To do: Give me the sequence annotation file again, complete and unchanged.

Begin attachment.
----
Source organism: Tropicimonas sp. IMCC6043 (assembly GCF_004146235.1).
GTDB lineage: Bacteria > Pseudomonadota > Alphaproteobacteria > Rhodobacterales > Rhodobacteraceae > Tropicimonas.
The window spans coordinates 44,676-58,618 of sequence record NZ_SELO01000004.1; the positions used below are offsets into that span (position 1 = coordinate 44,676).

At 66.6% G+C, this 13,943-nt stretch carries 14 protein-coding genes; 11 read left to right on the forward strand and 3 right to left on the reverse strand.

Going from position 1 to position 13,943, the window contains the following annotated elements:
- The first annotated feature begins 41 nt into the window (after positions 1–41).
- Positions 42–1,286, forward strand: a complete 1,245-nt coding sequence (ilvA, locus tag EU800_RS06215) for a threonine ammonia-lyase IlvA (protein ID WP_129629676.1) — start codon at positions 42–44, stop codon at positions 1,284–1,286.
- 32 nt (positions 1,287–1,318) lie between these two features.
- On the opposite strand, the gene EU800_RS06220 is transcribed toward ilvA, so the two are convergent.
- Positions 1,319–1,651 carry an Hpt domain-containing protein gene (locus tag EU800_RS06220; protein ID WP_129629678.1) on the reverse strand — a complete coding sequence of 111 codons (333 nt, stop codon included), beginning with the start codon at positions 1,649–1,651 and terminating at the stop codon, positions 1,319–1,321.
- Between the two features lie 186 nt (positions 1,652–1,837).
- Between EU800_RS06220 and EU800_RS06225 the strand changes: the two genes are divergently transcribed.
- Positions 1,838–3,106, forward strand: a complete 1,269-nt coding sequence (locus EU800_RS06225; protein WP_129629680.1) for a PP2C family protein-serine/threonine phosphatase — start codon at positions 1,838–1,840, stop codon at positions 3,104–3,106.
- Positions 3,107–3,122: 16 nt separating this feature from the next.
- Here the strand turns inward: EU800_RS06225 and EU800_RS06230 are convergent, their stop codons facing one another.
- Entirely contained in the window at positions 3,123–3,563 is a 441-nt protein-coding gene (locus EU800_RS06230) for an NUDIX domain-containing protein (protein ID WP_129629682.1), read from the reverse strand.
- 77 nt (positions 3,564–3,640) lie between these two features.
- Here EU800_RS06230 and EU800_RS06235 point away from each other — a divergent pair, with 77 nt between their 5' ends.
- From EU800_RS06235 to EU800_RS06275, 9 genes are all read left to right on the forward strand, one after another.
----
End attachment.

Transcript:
Source organism: Tropicimonas sp. IMCC6043 (assembly GCF_004146235.1).
GTDB lineage: Bacteria > Pseudomonadota > Alphaproteobacteria > Rhodobacterales > Rhodobacteraceae > Tropicimonas.
The window spans coordinates 44,676-58,618 of sequence record NZ_SELO01000004.1; the positions used below are offsets into that span (position 1 = coordinate 44,676).

At 66.6% G+C, this 13,943-nt stretch carries 14 protein-coding genes; 11 read left to right on the forward strand and 3 right to left on the reverse strand.

Going from position 1 to position 13,943, the window contains the following annotated elements:
- The first annotated feature begins 41 nt into the window (after positions 1–41).
- Positions 42–1,286, forward strand: a complete 1,245-nt coding sequence (ilvA, locus tag EU800_RS06215) for a threonine ammonia-lyase IlvA (protein ID WP_129629676.1) — start codon at positions 42–44, stop codon at positions 1,284–1,286.
- 32 nt (positions 1,287–1,318) lie between these two features.
- On the opposite strand, the gene EU800_RS06220 is transcribed toward ilvA, so the two are convergent.
- Positions 1,319–1,651 carry an Hpt domain-containing protein gene (locus tag EU800_RS06220; protein ID WP_129629678.1) on the reverse strand — a complete coding sequence of 111 codons (333 nt, stop codon included), beginning with the start codon at positions 1,649–1,651 and terminating at the stop codon, positions 1,319–1,321.
- Between the two features lie 186 nt (positions 1,652–1,837).
- Between EU800_RS06220 and EU800_RS06225 the strand changes: the two genes are divergently transcribed.
- Positions 1,838–3,106, forward strand: a complete 1,269-nt coding sequence (locus EU800_RS06225; protein WP_129629680.1) for a PP2C family protein-serine/threonine phosphatase — start codon at positions 1,838–1,840, stop codon at positions 3,104–3,106.
- Positions 3,107–3,122: 16 nt separating this feature from the next.
- Here the strand turns inward: EU800_RS06225 and EU800_RS06230 are convergent, their stop codons facing one another.
- Entirely contained in the window at positions 3,123–3,563 is a 441-nt protein-coding gene (locus EU800_RS06230) for an NUDIX domain-containing protein (protein ID WP_129629682.1), read from the reverse strand.
- 77 nt (positions 3,564–3,640) lie between these two features.
- Here EU800_RS06230 and EU800_RS06235 point away from each other — a divergent pair, with 77 nt between their 5' ends.
- From EU800_RS06235 to EU800_RS06275, 9 genes are all read left to right on the forward strand, one after another.